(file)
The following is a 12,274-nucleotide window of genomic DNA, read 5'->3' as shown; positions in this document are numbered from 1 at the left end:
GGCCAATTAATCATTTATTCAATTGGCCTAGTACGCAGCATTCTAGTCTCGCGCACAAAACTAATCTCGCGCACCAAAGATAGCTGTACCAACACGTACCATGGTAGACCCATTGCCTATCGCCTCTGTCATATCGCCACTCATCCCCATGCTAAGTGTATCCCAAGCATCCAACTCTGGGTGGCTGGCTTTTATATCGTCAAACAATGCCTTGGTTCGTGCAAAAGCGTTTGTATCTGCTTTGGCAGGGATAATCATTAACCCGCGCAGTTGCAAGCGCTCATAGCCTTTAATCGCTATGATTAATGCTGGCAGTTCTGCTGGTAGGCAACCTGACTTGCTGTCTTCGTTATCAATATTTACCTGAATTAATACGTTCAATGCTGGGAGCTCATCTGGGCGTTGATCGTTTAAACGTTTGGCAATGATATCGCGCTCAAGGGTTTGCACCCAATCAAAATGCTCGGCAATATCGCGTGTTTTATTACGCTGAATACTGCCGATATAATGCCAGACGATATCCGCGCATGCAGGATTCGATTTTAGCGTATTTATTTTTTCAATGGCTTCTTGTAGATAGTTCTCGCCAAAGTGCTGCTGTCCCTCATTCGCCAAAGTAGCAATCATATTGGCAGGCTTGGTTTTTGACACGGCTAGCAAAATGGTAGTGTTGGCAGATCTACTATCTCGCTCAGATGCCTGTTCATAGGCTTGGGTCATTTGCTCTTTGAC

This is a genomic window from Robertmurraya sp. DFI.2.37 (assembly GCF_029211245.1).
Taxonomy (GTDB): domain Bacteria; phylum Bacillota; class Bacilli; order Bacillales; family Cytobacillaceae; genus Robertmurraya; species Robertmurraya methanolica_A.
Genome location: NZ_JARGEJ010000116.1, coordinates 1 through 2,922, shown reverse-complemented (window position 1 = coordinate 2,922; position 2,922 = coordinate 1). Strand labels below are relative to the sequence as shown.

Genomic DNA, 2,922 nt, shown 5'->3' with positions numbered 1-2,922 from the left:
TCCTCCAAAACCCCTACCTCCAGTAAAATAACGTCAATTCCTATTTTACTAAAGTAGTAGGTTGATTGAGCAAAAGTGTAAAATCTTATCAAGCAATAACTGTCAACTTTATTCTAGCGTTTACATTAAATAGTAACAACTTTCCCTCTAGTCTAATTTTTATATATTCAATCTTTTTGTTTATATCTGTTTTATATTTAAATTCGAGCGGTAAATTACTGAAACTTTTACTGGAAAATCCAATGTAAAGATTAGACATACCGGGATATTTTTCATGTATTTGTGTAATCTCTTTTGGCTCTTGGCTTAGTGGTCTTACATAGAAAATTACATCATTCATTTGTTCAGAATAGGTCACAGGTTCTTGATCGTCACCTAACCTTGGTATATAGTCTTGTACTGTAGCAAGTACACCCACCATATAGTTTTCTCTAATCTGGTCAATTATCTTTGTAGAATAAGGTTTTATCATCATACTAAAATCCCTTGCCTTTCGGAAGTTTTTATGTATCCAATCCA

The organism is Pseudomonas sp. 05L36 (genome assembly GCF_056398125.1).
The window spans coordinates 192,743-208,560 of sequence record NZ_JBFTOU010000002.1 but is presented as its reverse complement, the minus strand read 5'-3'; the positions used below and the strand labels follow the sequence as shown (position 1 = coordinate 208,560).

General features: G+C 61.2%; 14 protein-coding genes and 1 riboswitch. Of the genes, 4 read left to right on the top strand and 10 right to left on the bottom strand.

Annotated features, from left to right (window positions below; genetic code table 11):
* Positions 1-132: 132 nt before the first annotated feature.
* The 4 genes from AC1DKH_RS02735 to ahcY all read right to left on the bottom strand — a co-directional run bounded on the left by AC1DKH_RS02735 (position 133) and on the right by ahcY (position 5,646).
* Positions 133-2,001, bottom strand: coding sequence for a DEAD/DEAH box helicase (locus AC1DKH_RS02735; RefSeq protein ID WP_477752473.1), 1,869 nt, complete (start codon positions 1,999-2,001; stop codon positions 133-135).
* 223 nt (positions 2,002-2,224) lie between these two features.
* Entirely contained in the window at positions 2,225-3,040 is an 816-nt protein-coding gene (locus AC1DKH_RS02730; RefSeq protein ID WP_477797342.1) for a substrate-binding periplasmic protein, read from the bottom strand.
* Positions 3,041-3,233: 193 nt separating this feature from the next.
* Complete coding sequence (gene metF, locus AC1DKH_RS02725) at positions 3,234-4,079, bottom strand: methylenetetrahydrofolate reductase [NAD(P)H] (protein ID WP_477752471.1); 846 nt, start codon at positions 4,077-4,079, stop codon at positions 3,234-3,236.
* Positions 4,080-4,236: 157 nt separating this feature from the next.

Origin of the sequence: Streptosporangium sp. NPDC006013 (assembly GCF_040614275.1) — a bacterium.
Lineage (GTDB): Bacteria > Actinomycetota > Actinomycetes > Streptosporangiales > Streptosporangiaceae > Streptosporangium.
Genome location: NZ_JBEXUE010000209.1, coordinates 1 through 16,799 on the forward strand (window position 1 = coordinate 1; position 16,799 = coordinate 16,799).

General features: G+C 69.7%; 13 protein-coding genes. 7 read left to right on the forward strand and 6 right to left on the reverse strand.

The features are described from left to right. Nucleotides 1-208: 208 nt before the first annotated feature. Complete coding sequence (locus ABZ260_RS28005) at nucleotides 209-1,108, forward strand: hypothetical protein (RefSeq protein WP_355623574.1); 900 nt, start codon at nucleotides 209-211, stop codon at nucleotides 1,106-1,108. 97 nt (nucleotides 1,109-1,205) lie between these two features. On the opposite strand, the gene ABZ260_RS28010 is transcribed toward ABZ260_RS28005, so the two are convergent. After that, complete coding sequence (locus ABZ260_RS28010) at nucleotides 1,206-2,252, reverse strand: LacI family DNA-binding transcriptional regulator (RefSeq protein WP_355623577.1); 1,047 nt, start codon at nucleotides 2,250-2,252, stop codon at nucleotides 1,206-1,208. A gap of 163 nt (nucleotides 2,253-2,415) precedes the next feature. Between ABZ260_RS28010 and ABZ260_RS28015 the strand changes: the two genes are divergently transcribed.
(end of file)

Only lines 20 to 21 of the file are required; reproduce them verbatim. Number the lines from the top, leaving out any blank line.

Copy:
Origin of the sequence: Streptosporangium sp. NPDC006013 (assembly GCF_040614275.1) — a bacterium.
Lineage (GTDB): Bacteria > Actinomycetota > Actinomycetes > Streptosporangiales > Streptosporangiaceae > Streptosporangium.